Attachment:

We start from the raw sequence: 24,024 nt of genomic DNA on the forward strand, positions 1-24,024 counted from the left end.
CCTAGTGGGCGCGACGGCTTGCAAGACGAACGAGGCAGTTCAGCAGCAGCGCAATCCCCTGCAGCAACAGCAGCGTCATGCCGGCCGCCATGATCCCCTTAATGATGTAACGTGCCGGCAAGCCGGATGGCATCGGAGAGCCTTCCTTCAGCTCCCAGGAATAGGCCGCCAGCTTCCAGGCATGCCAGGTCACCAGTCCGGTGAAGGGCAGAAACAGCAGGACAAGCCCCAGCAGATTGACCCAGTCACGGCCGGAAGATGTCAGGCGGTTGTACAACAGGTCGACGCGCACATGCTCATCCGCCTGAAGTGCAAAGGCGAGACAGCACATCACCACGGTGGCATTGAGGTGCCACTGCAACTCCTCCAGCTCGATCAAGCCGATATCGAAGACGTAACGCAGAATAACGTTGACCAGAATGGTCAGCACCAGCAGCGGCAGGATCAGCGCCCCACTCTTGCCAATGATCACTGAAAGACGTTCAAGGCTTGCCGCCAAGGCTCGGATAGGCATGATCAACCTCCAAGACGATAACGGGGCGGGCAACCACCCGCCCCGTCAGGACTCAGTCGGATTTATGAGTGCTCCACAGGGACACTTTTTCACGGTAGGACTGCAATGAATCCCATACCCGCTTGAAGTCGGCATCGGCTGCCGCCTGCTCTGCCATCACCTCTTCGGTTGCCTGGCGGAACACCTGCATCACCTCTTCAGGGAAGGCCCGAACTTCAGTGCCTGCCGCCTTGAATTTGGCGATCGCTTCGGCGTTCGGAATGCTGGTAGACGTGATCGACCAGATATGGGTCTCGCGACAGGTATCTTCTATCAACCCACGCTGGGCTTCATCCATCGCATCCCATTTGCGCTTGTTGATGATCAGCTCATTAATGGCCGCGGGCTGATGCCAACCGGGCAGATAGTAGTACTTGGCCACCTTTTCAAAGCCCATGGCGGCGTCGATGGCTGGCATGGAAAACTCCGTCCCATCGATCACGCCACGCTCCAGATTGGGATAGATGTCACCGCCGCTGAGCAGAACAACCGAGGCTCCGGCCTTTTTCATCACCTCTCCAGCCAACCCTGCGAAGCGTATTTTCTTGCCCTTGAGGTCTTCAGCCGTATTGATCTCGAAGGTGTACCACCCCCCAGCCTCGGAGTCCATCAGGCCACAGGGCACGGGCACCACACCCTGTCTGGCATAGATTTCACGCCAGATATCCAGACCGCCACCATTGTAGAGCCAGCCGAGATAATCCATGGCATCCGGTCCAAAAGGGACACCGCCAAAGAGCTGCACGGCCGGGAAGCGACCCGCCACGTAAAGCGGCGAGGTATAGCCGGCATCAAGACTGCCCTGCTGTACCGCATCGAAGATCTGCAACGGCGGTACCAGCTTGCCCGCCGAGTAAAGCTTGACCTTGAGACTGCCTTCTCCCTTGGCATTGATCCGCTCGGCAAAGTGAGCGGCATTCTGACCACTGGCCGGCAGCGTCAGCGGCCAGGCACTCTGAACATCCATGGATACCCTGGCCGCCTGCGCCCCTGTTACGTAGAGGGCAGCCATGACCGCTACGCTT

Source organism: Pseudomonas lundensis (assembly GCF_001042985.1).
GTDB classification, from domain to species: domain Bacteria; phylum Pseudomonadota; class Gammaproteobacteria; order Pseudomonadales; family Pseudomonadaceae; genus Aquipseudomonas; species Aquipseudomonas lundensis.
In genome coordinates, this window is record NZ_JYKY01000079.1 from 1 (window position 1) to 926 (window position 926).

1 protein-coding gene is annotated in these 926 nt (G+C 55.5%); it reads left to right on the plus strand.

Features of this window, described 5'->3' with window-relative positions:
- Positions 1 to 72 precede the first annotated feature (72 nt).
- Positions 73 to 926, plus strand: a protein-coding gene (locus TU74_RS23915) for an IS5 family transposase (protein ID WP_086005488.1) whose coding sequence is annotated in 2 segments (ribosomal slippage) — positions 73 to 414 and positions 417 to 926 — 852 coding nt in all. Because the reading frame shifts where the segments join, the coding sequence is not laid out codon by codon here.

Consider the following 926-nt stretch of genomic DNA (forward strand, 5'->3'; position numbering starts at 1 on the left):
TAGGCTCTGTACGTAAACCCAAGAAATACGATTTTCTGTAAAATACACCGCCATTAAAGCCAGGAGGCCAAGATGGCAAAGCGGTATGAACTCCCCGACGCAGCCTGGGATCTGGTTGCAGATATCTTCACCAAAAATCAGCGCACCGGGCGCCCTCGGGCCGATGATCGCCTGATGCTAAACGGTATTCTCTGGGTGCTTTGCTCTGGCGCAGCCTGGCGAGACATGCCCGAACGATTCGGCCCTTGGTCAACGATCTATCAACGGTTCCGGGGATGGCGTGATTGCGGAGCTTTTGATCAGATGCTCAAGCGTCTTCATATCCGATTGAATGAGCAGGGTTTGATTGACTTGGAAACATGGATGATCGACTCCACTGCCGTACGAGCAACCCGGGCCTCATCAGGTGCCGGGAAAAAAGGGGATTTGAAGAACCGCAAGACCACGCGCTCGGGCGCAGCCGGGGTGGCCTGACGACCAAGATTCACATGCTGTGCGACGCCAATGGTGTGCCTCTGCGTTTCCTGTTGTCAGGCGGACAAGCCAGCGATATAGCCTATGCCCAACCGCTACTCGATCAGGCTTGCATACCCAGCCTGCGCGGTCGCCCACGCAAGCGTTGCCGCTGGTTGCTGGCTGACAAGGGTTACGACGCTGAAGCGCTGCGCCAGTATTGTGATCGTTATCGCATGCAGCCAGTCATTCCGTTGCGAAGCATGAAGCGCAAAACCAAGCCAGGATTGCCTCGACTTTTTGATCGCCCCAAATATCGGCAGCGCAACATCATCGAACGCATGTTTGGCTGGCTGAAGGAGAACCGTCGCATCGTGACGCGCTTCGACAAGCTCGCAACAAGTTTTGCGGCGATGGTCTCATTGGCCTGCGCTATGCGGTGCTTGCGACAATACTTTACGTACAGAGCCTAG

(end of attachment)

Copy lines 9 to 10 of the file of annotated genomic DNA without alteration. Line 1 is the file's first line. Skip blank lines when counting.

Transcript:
- Positions 73 to 926, plus strand: a protein-coding gene (locus TU74_RS23915) for an IS5 family transposase (protein ID WP_086005488.1) whose coding sequence is annotated in 2 segments (ribosomal slippage) — positions 73 to 414 and positions 417 to 926 — 852 coding nt in all. Because the reading frame shifts where the segments join, the coding sequence is not laid out codon by codon here.

Consider the following 926-nt stretch of genomic DNA (forward strand, 5'->3'; position numbering starts at 1 on the left):